Hot flashes – how to deal with them?

Hot flashes are a well-known symptom of menopause. Almost all women complain about them at this age or with premature menopause, and in two-thirds of them, they occur in perimenopause – the period immediately before menopause. Their frequency varies in each woman, some experience discomfort from them until the last menstrual cycle, others – only during a certain period of menopause.

“Rush” is a sudden rush of heat that fills the body. The sensation may be accompanied by redness and sweating. Hot flashes occur both during the day and at night when they are accompanied by more profuse sweating and sleep disturbances associated with this discomfort.

The causes of heat waves are still not fully understood. They are thought to be related to a drop in estrogen levels and dilation of blood vessels near the skin. Their expansion, like sweating, is due to the need to cool the body and activate natural thermoregulatory mechanisms.

There is no pill that can completely prevent hot flashes – it is better to accept them as an “irritating” phenomenon at this period of life. However, there are remedies that can partially reduce their strength and frequency and increase self-esteem.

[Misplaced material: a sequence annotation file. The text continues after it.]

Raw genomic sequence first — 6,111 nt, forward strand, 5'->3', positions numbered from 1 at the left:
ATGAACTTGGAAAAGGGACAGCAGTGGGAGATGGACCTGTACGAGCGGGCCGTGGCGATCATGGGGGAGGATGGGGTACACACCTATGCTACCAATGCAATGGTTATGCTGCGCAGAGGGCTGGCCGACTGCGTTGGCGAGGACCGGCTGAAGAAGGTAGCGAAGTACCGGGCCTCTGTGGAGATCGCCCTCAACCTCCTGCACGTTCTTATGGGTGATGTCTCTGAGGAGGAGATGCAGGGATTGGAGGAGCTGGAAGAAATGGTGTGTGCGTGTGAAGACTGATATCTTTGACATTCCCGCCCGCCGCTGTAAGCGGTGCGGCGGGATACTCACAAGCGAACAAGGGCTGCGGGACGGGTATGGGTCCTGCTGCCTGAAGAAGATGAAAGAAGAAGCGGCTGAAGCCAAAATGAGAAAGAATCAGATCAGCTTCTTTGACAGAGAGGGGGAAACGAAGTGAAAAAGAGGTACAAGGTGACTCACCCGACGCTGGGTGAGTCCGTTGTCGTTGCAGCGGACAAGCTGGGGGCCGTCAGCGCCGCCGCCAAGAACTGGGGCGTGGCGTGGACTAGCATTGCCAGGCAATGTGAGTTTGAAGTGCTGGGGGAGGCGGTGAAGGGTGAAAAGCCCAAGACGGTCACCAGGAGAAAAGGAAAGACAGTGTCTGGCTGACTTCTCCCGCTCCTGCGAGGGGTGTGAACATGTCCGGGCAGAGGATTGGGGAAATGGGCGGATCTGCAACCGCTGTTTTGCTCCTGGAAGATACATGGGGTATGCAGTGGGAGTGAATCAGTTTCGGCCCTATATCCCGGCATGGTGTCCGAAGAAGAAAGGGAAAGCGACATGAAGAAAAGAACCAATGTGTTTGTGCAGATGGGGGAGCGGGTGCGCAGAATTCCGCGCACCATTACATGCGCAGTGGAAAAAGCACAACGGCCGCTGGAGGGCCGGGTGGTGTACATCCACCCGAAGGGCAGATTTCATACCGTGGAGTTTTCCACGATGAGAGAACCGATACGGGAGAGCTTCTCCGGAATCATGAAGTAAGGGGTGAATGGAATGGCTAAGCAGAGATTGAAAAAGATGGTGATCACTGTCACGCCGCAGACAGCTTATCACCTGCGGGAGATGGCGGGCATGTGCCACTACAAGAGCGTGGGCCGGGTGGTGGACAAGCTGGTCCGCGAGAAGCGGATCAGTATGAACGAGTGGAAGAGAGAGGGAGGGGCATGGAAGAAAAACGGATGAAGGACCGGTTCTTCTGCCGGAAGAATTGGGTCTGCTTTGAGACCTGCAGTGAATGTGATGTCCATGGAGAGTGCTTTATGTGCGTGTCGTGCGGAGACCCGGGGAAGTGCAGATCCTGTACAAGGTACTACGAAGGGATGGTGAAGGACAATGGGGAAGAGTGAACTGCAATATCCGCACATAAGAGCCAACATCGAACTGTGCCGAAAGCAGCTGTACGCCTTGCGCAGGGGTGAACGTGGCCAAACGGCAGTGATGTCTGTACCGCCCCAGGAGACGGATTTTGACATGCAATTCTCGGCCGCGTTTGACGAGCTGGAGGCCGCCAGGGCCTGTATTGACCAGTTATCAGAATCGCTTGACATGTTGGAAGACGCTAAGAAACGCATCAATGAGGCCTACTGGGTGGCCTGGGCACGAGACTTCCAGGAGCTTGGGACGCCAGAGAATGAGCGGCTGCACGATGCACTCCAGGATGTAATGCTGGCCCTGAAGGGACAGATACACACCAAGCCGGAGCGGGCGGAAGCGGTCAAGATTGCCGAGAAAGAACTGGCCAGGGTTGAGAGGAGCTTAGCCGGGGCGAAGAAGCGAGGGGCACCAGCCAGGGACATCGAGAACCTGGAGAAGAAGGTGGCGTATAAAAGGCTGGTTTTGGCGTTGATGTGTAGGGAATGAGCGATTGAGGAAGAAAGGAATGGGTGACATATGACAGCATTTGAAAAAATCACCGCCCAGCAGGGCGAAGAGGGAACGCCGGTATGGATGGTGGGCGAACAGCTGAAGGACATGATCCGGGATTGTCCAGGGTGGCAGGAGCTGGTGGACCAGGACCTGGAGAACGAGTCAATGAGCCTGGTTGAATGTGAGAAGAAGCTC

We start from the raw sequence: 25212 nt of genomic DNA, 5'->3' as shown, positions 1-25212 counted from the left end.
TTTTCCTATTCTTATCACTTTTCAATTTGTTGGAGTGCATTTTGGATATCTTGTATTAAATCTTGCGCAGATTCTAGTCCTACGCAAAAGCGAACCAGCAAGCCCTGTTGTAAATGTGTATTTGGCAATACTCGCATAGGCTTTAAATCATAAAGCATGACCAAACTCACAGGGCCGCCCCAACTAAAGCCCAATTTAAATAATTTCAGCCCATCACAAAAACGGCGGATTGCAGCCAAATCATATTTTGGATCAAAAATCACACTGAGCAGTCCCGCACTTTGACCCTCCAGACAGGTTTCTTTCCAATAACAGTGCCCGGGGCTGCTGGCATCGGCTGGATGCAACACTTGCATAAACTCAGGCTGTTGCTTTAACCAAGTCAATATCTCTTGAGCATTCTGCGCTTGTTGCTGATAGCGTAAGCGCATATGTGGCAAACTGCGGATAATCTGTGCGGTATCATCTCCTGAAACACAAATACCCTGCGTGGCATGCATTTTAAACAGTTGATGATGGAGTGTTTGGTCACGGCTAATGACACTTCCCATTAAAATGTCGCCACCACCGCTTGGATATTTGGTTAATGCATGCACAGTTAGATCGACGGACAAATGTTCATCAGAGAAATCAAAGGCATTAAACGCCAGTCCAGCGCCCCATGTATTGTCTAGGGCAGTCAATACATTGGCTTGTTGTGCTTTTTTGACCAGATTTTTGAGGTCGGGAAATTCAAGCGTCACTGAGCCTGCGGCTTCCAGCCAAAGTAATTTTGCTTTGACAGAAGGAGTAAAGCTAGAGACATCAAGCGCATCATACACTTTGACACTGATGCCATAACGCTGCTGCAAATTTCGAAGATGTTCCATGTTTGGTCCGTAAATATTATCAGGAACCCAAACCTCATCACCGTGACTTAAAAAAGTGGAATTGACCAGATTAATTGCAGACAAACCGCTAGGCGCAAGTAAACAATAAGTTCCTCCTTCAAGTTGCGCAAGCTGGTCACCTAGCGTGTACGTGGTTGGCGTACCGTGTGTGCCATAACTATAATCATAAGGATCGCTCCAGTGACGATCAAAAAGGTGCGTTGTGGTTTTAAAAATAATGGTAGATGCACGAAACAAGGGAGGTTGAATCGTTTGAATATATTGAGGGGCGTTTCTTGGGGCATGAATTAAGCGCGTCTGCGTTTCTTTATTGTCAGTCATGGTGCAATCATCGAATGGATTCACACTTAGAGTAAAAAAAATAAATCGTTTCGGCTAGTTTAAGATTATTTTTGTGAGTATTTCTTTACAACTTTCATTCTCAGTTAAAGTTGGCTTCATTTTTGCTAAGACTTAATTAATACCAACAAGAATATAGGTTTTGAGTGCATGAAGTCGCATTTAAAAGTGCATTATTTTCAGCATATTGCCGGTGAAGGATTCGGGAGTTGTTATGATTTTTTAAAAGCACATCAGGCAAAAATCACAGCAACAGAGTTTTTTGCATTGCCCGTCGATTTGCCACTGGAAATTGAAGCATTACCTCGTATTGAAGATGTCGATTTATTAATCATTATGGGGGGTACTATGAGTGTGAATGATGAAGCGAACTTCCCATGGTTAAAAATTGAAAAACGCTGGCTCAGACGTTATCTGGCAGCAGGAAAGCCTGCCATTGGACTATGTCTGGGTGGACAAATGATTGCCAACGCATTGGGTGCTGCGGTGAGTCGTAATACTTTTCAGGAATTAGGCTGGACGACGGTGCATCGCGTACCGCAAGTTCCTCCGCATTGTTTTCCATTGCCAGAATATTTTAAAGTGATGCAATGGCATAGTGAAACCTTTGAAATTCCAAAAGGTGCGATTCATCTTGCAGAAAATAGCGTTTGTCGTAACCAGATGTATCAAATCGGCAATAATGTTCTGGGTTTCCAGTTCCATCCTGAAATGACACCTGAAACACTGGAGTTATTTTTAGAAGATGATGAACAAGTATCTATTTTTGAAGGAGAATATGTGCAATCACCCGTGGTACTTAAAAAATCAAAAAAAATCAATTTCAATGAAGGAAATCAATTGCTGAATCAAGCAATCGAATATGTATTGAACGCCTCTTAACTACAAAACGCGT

According to experts, stress, caffeine, cigarette smoke, alcohol, and hot spices predispose to hot flashes and should be avoided.

An important point is taking care of body cooling. In this regard, it is desirable to avoid tight clothing and elevated ambient temperatures. The power of the heating devices should be regulated, and in summer the appropriate ones should be used to cool the rooms and avoid the strong sun outside. Bedroom temperature

especially important, maintaining a temperature of 19-21 o C remains the healthiest option in all cases.

Some report good results against hot flashes also with deep (abdominal) breathing for 15 minutes in the morning and evening and regular exercise. A good solution can also be found in yogic practices.

In the event that menopause is accompanied by other severe unpleasant symptoms, such as vaginal dryness, mood problems, and headaches, especially if there is a serious loss of bone density, hormone replacement therapy may be carried out. However, it is recommended to take these hormonal pills for no more than 5 years, as they carry their own side effects – the risk of increased thrombosis, inflammation of the bladder, breast cancer, etc.

Hormone replacement therapy is not the only drug therapy a doctor may recommend. Depending on the woman’s condition, other medications may be prescribed to reduce her complaints, such as low-dose antidepressants, drugs to control blood pressure, etc. Taking a vitamin B complex and vitamin E

also reduces the effect of hot flashes. It is recommended to create a new diet that emphasizes foods rich in estrogen-like phytochemicals. They are found in soybeans and also in some herbs such as cimicifuga.


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